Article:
Who has a clue to preventing the flu? Unravelling supply and demand effects on the take-up of influenza vaccinations
AbstractInfluenza is a serious disease, especially for older people, and incomplete vaccination take-up poses a major public health challenge. On both the side of physicians and patients, there could be promising channels for increasing immunization rates, but no attempt has yet been made to empirically unravel their respective influences. Using exclusion restrictions implied by an economic model of physician-patient interactions, our study quantifies the particular effects of supply and demand on influenza immunization. On the supply side, our estimates highlight the importance of physician agency and physician quality, while a patient’s education and health behaviors are key demand side factors.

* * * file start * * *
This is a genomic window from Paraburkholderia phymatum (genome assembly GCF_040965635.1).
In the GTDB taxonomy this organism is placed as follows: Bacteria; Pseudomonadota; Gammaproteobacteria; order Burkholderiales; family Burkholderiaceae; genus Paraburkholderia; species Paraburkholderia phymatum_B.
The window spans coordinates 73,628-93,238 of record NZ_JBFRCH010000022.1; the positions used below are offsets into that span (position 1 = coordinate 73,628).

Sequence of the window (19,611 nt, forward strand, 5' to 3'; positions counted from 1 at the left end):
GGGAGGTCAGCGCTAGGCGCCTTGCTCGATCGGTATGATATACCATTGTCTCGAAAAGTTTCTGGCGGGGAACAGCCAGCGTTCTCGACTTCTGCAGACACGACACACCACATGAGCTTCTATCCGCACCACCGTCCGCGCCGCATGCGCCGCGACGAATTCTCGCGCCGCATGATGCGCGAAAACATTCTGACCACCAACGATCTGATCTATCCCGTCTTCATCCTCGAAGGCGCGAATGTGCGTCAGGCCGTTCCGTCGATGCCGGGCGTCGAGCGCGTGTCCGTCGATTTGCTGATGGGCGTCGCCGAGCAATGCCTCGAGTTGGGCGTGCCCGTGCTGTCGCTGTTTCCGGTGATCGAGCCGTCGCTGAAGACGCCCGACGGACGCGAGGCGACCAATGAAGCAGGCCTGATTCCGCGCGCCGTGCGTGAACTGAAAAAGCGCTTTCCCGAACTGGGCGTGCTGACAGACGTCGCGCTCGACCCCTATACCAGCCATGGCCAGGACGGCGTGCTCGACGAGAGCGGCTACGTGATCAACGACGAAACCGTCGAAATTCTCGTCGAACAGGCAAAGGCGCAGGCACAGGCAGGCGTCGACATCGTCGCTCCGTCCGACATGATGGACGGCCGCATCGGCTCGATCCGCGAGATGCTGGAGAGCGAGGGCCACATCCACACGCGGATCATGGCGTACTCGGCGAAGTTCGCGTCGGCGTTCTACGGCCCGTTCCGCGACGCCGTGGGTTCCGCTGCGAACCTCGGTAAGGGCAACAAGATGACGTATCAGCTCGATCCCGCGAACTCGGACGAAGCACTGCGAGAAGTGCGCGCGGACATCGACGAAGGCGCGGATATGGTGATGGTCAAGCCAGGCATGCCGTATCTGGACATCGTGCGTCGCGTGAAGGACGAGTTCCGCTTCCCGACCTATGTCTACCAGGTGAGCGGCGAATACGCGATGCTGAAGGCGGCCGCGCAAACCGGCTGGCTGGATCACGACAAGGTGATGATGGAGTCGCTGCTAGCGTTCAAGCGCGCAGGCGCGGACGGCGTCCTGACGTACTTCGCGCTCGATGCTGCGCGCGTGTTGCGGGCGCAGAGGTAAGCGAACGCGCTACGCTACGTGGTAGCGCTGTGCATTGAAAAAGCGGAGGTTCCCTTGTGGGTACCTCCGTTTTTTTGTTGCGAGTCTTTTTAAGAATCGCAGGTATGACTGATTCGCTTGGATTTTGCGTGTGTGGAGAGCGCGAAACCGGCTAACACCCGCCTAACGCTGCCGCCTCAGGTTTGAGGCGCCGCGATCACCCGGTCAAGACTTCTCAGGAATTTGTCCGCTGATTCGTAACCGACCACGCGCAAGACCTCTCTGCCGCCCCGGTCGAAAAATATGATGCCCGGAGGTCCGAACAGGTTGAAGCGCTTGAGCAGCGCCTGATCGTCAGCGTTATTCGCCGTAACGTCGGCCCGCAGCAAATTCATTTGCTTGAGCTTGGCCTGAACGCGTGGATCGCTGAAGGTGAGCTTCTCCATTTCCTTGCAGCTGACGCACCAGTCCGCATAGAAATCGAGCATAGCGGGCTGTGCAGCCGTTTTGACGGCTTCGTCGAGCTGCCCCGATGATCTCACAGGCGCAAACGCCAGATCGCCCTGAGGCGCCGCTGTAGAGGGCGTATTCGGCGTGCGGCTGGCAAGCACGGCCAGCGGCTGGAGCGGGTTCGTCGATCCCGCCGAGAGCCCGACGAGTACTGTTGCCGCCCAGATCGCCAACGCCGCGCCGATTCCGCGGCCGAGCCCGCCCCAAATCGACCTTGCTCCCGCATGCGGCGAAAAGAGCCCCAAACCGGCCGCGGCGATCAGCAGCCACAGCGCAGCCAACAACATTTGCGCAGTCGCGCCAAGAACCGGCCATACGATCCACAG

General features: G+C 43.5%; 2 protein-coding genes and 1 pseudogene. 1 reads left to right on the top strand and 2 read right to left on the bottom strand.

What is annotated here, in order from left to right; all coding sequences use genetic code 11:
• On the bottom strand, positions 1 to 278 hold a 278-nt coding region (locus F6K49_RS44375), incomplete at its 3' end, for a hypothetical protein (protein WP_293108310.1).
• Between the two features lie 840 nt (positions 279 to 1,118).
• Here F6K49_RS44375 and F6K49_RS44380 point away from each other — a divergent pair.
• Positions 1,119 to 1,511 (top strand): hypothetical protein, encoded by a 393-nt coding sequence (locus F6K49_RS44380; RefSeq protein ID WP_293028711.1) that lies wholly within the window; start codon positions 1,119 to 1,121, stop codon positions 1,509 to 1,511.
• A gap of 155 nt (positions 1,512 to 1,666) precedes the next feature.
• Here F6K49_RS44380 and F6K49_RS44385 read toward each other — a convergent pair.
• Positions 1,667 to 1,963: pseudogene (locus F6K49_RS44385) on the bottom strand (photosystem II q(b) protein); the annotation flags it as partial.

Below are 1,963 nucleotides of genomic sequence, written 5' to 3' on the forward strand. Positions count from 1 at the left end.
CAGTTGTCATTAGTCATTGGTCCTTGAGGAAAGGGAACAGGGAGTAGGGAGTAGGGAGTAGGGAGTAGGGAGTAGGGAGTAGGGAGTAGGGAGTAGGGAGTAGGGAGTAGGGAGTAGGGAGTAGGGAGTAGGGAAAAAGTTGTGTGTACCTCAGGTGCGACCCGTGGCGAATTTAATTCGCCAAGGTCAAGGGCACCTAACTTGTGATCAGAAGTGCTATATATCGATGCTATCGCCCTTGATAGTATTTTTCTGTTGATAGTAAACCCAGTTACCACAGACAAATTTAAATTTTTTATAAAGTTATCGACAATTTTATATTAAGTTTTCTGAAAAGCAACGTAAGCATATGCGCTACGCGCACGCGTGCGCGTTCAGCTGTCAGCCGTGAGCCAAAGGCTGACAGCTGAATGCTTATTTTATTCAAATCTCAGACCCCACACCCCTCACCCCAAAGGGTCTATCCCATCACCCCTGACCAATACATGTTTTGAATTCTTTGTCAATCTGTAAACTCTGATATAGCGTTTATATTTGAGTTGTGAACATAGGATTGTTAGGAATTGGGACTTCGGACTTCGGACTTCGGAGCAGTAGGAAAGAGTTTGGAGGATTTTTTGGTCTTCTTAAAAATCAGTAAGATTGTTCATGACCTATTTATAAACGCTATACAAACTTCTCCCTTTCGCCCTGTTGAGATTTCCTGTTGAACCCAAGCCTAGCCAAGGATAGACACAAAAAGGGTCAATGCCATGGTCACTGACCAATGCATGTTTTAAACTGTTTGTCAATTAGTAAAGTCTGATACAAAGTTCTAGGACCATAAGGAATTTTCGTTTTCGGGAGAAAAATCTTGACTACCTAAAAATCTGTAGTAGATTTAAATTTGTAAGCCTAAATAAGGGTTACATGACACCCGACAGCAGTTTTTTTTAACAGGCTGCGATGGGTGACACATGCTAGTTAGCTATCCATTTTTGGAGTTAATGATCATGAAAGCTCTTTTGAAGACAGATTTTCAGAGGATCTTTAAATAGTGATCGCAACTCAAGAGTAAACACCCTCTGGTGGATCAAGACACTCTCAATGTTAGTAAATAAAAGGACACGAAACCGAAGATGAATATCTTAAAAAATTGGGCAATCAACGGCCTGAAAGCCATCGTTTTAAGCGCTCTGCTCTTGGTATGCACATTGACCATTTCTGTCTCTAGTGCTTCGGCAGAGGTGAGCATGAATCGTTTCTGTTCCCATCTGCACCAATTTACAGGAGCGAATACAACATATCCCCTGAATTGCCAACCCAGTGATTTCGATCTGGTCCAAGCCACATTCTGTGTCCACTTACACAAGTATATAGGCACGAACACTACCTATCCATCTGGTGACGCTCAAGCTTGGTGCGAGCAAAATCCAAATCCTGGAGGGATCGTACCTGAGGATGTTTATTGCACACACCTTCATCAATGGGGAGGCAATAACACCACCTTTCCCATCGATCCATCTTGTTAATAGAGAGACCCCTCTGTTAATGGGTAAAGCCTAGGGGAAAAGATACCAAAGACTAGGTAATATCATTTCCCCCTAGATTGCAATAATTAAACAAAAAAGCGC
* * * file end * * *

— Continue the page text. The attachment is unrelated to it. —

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Bibliographic InfoPaper provided by Munich Center for the Economics of Aging (MEA) at the Max Planck Institute for Social Law and Social Policy in its series MEA discussion paper series with number 08170.
Date of creation: 23 Sep 2008
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Postal: Munich Center for the Economics of Aging (MEA) at the Max Planck Institute for Social Law and Social Policy, Amalienstraße 33, 80799 München, Germany
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Other versions of this item:
- Maurer, Jürgen, 2009. "Who has a clue to preventing the flu? Unravelling supply and demand effects on the take-up of influenza vaccinations," Journal of Health Economics, Elsevier, vol. 28(3), pages 704-717, May.
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